Steve Carey ran four miles from his Raleigh home to be the first Trophy Brewing customer served at 10 a.m. Sunday.
The 38-year-old was one of about 50 runners who filled the Maywood Avenue bar to celebrate a new North Carolina law allowing alcohol sales before noon on Sundays. They started counting down at 9:59 a.m. as the bartender filled Carey’s glass with a “Keg Toss” Guava Saison.
“Three, two, one, wooo!” they yelled as bar co-owner David Meeker relayed the time on his watch. Seajay Jamison, 45, raised her fist in the air as Carey took his first sip.
“Progress!” she said.
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Sunday was the first day that N.C. businesses could sell alcohol before noon on Sunday with local government approval after Gov. Roy Cooper signed into law the “brunch bill on June 30. North Carolina until then was one of only three states to prohibit Sunday morning alcohol sales, according to the N.C. Restaurant and Lodging Association. The association lobbied for the new law on Jones Street and on social media using the hashtag #FreeTheMimosa.
The law doesn’t automatically allow Sunday morning alcohol sales but enables local governments to permit it at their discretion. Raleigh, Carrboro and Hendersonville were among the first to adopt the earlier sales last week.
On Sunday, many bars and restaurants in those towns celebrated by opening early and offering special menu items.
In Raleigh, a staffer at Humble Pie signaled the start of alcohol sales by blowing into a conch shell. Acme Food & Beverage in Carrboro marked the day by offering Bloody Marys served with Chapel Hill-based TOPO vodka.
Acme bar manager Brian Toomey said he’s relieved that he’ll never again have to explain the old laws to a disappointed customer trying to order a mimosa before noon on a Sunday.
“It definitely comes up every brunch. At least once or twice every brunch,” Toomey said.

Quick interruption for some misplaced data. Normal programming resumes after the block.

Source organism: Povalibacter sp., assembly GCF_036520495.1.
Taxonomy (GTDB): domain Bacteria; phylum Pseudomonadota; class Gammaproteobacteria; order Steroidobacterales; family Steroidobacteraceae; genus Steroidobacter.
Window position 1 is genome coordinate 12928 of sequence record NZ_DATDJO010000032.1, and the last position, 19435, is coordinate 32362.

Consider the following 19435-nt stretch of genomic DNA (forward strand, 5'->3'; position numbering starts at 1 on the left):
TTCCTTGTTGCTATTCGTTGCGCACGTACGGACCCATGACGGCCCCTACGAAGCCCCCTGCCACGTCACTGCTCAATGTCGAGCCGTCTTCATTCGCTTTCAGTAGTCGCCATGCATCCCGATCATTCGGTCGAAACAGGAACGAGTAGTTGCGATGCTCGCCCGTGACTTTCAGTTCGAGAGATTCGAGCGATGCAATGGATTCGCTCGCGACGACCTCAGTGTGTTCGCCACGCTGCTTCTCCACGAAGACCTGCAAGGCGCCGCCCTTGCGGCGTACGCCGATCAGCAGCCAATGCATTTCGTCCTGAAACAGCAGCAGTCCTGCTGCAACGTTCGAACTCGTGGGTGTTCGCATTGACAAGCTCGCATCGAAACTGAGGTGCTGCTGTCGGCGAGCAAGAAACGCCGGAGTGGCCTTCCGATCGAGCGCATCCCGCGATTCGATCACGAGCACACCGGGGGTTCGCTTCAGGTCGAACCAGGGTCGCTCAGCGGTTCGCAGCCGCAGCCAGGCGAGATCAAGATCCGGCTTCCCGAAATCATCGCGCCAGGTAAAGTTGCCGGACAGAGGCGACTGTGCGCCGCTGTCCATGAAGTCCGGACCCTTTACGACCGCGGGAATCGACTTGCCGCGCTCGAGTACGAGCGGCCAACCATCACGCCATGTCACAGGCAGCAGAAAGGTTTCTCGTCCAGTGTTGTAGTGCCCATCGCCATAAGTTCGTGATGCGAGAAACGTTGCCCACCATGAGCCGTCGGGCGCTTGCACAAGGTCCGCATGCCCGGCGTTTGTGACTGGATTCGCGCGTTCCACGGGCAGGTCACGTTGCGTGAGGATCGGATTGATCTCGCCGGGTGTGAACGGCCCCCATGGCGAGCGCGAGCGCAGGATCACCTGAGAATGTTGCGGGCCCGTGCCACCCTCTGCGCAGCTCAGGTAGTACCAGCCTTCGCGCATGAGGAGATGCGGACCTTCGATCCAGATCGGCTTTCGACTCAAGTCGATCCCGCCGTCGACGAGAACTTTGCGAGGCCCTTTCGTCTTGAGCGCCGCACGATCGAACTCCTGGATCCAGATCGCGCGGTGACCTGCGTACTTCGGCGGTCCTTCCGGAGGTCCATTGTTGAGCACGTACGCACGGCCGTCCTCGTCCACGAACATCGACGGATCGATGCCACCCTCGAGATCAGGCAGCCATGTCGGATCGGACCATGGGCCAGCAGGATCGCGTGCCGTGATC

Business advocates see the two-hour change making a significant difference. Restaurants and bars could collect $25,000 in additional revenue each year if their local government endorses the new law, the restaurant association estimates.
Toomey said Acme could see a big upswing in drink sales on Sunday mornings before UNC basketball games.
“On weekends, especially on game days, I think there will be a big difference,” he said.
The law’s supporters say it will stimulate the economy by bolstering business revenue and tips for waiters. It may also change business hours. Some places that don’t serve brunch may see a reason to start, said Jennifer Martin, executive director of the Shop Local Raleigh advocacy group.
“If there’s a big enough increase in revenue, there could even be an increase in jobs,” Martin said.
“The bill is sensitive to business interests but insensitive to churches and unintentionally undercuts the kind of environment that supports the efforts of religion to have a maximum impact for good on the culture,” M.H. Cavanaugh wrote on the group’s website.
But many patrons on Sunday raised their glasses not only to their new freedom but also to celebrate what they see as a victory.
“It’s an antiquated law,” said Carey, the runner at Trophy. He’s 38.
“We should have the freedom and the option to make this choice,” Jamison said.
Rebecca Occhipinti, 42, suggested the faith community has become more flexible over the years to better meet the needs of worshipers. Occhipinti attends Hope Community Church in Raleigh, which holds services on Saturday and Sunday.
“Now we have choices. I can either run to church” on Sunday, she said. “Or I can run to the brewery and go to church on Saturday.”
Leonardo Valenzuela, 31, thinks the new law will improve North Carolina’s reputation nationwide. The Chile native sipped a Bloody Mary at Humble Pie on Sunday and reflected on how the law blocked him from ordering alcohol when he visited Raleigh last November.
“Ever since then I had been making fun of it,” he said.
Chile, however, has laws that North Carolinians might consider backward, Valenzuela said. For example, he said the Chilean government doesn’t allow alcohol sales on Election Day.